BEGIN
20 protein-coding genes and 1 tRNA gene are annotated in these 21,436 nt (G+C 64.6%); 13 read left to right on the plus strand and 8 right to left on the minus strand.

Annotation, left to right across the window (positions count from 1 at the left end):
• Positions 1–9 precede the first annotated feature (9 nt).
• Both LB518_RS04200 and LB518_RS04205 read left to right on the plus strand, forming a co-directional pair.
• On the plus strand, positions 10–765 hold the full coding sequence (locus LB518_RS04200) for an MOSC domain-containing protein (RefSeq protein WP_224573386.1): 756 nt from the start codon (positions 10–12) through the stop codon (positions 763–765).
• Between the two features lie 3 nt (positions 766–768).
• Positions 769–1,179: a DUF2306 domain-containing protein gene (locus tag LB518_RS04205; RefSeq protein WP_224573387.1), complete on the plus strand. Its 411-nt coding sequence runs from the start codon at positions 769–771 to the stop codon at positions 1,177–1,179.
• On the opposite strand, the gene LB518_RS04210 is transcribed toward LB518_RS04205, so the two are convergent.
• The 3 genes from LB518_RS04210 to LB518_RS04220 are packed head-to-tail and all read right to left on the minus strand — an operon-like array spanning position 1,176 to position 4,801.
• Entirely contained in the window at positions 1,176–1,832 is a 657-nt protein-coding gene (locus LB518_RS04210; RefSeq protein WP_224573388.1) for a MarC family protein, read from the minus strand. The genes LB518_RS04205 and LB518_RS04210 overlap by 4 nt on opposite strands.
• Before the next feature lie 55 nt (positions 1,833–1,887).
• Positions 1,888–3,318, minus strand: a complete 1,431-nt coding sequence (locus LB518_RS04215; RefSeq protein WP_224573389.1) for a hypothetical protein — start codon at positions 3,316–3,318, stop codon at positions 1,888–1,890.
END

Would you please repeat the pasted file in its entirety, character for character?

20 protein-coding genes and 1 tRNA gene are annotated in these 21,436 nt (G+C 64.6%); 13 read left to right on the plus strand and 8 right to left on the minus strand.

Annotation, left to right across the window (positions count from 1 at the left end):
• Positions 1–9 precede the first annotated feature (9 nt).
• Both LB518_RS04200 and LB518_RS04205 read left to right on the plus strand, forming a co-directional pair.
• On the plus strand, positions 10–765 hold the full coding sequence (locus LB518_RS04200) for an MOSC domain-containing protein (RefSeq protein WP_224573386.1): 756 nt from the start codon (positions 10–12) through the stop codon (positions 763–765).
• Between the two features lie 3 nt (positions 766–768).
• Positions 769–1,179: a DUF2306 domain-containing protein gene (locus tag LB518_RS04205; RefSeq protein WP_224573387.1), complete on the plus strand. Its 411-nt coding sequence runs from the start codon at positions 769–771 to the stop codon at positions 1,177–1,179.
• On the opposite strand, the gene LB518_RS04210 is transcribed toward LB518_RS04205, so the two are convergent.
• The 3 genes from LB518_RS04210 to LB518_RS04220 are packed head-to-tail and all read right to left on the minus strand — an operon-like array spanning position 1,176 to position 4,801.
• Entirely contained in the window at positions 1,176–1,832 is a 657-nt protein-coding gene (locus LB518_RS04210; RefSeq protein WP_224573388.1) for a MarC family protein, read from the minus strand. The genes LB518_RS04205 and LB518_RS04210 overlap by 4 nt on opposite strands.
• Before the next feature lie 55 nt (positions 1,833–1,887).
• Positions 1,888–3,318, minus strand: a complete 1,431-nt coding sequence (locus LB518_RS04215; RefSeq protein WP_224573389.1) for a hypothetical protein — start codon at positions 3,316–3,318, stop codon at positions 1,888–1,890.